Thank you for writing this! I wish I had come across such an article before studying Business. I would have definitely picked English Literature for studies.

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An ambassador and trained facilitator under Eco Femme (a social enterprise working towards menstrual health in south India), Sanjina is also an active member of the MHM Collective- India and Menstrual Health Alliance- India. She has conducted Menstrual Health sessions in multiple government schools adopted by Rotary District 3240 as part of their WinS project in rural Bengal. She has also delivered training of trainers on SRHR, gender, sexuality and Menstruation for Tomorrow’s Foundation, Vikramshila Education Resource Society, Nirdhan trust and Micro Finance, Tollygunj Women In Need, Paint It Red in Kolkata.

Now as an MH Fellow with YKA, she’s expanding her impressive scope of work further by launching a campaign to facilitate the process of ensuring better menstrual health and SRH services for women residing in correctional homes in West Bengal. The campaign will entail an independent study to take stalk of the present conditions of MHM in correctional homes across the state and use its findings to build public support and political will to take the necessary action.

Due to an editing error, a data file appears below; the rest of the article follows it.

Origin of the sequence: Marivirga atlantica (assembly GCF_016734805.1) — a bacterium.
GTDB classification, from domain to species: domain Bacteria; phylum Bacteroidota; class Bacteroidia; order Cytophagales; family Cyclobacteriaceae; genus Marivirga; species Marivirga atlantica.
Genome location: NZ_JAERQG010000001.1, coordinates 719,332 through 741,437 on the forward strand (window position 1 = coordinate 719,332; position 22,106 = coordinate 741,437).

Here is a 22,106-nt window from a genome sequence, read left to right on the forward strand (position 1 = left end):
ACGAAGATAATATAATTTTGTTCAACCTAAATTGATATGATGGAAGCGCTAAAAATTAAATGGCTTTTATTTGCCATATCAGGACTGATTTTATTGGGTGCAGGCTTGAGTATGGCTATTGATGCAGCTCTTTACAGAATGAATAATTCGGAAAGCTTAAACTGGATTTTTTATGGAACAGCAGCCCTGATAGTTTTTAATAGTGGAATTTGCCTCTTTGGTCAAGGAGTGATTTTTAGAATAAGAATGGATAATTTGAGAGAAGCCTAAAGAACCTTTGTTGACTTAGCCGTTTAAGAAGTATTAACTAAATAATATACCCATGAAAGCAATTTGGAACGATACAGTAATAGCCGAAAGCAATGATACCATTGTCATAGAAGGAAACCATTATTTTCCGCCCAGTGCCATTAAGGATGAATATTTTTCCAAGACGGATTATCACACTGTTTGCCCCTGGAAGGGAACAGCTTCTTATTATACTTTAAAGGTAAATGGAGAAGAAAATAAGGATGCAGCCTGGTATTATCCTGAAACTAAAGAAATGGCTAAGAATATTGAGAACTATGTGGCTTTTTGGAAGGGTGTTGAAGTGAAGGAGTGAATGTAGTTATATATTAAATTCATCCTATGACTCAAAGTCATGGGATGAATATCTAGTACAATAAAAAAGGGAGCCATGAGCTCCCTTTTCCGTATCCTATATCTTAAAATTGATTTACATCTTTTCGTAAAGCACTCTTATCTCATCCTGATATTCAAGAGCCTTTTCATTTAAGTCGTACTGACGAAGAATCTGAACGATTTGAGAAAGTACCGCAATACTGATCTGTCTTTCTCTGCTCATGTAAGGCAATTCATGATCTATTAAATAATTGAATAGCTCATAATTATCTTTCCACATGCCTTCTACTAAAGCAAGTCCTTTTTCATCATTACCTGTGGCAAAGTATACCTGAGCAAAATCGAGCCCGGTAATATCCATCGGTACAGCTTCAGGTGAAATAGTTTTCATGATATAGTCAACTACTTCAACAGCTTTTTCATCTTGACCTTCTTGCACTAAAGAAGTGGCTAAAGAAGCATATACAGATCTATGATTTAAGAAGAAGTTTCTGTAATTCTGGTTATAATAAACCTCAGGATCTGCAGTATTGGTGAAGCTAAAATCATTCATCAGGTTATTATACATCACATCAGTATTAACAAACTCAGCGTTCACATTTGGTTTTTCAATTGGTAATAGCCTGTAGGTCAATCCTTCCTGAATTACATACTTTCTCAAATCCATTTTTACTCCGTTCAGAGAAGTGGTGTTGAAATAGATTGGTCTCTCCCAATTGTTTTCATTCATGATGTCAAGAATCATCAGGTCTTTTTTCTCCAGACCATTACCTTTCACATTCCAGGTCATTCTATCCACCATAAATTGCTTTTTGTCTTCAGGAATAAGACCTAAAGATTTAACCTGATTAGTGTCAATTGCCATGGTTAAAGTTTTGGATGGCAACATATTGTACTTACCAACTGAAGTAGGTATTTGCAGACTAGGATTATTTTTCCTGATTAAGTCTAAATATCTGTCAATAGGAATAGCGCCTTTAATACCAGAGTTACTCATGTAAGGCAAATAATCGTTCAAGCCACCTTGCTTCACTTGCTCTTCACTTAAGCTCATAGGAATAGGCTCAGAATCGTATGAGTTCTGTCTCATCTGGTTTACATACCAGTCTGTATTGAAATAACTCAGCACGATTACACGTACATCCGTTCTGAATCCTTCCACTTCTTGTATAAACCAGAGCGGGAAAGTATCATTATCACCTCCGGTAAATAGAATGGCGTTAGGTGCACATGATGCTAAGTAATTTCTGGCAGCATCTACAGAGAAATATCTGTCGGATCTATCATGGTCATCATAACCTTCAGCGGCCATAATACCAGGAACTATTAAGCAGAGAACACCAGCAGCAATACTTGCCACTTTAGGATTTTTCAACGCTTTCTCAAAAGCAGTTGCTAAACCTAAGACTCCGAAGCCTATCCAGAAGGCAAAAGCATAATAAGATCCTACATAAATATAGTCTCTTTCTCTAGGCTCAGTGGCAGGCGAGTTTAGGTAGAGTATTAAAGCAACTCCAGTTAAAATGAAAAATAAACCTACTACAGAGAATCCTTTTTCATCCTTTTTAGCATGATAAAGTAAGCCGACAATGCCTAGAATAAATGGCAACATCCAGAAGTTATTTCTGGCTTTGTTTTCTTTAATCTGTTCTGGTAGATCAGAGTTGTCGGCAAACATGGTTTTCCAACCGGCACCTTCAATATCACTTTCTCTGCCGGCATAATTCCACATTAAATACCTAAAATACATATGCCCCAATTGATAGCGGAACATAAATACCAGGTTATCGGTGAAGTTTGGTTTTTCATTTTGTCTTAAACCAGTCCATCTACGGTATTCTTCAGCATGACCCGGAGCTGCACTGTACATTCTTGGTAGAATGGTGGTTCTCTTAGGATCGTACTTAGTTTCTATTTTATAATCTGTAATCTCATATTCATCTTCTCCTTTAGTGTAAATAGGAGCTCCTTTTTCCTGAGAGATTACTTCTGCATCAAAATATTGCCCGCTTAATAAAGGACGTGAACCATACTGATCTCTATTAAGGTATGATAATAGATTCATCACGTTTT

Saurabh has been associated with YKA as a user and has consistently been writing on the issue MHM and its intersectionality with other issues in the society. Now as an MHM Fellow with YKA, he’s launched the Right to Period campaign, which aims to ensure proper execution of MHM guidelines in Delhi’s schools.

The long-term aim of the campaign is to develop an open culture where menstruation is not treated as a taboo. The campaign also seeks to hold the schools accountable for their responsibilities as an important component in the implementation of MHM policies by making adequate sanitation infrastructure and knowledge of MHM available in school premises.

Read more about his campaign.

Harshita is a psychologist and works to support people with mental health issues, particularly adolescents who are survivors of violence. Associated with the Azadi Foundation in UP, Harshita became an MHM Fellow with YKA, with the aim of promoting better menstrual health.

Her campaign #MeriMarzi aims to promote menstrual health and wellness, hygiene and facilities for female sex workers in UP. She says, “Knowledge about natural body processes is a very basic human right. And for individuals whose occupation is providing sexual services, it becomes even more important.”